Dentist HIV Risk
An Oklahoma oral surgeon is accused of putting 7,000 patients at risk of contracting HIV and hepatitis due to unsafe injection practices. Wikipedia

As if people need another reason to be afraid of the dentist, Dr. Wayne Harrington, a Tulsa, Okla., oral surgeon, is accused of having infected thousands of patients with HIV and hepatitis C, ABC News reported Friday.

The Tulsa Health Department sent out warning letters to 7,000 patients strongly requesting that they get tested for the infections after one patient tested positive for hepatitis C and HIV without having any known risk factors other than receiving dental treatment.

A surprise inspection conducted by the Oklahoma Board of Dentistry in March uncovered rusty instruments used on patients and unsanitary practices that consisted of using bleach to clean tools and pouring it on wounds until they “turned white."

As a Medicaid provider, Harrington treated a high concentration of patients that were living with HIV, allegedly keeping a set of tools for known infected patients and using another set for those whose HIV status was unknown.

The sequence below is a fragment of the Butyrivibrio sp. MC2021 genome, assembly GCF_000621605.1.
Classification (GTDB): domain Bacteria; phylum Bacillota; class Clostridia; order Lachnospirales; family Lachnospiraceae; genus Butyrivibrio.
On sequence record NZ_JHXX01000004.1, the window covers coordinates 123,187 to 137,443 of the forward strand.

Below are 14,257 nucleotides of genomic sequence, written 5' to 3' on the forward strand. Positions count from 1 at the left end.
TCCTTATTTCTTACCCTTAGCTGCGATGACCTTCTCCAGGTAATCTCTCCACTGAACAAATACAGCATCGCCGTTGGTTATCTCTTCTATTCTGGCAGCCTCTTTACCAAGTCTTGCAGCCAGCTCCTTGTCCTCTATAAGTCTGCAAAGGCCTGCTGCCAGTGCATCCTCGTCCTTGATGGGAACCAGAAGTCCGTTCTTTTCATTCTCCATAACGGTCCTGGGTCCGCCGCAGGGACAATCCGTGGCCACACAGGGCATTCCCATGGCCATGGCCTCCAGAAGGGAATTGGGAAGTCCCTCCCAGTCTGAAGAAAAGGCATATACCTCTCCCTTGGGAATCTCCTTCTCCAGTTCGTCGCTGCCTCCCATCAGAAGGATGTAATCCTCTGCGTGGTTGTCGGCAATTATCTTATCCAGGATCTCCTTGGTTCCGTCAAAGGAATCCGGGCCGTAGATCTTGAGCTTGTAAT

Executive Director of Oklahoma’s Board of Dentistry Susan Rogers called the search the “perfect storm.”

Harrington is also being accused of hiring unlicensed dental assistants and allowing them to administer IV’s, sterilizations; one complaint claiming the professional of 36 years allegedly said, “They take care of that. I don’t” when speaking about dispensing drugs to patients for procedures.

Another complaint claims that needles were re-used and that drugs administered to patients were contaminated with bacteria. Rogers said the search uncovered expired medications with one drug vial discovered at the institution even dating back to 1993.

In 2012, a fellow oral surgeon Dr. Stephen Stein of Highlands Ranch, Colo., was accused of similar crimes after patients of his practice were tested positive for HIV, hepatitis B and hepatitis C.

The Colorado Department of Public Health and Environment linked the infections to unsafe injection practices after it was confirmed that syringes were saved and used on multiple patients.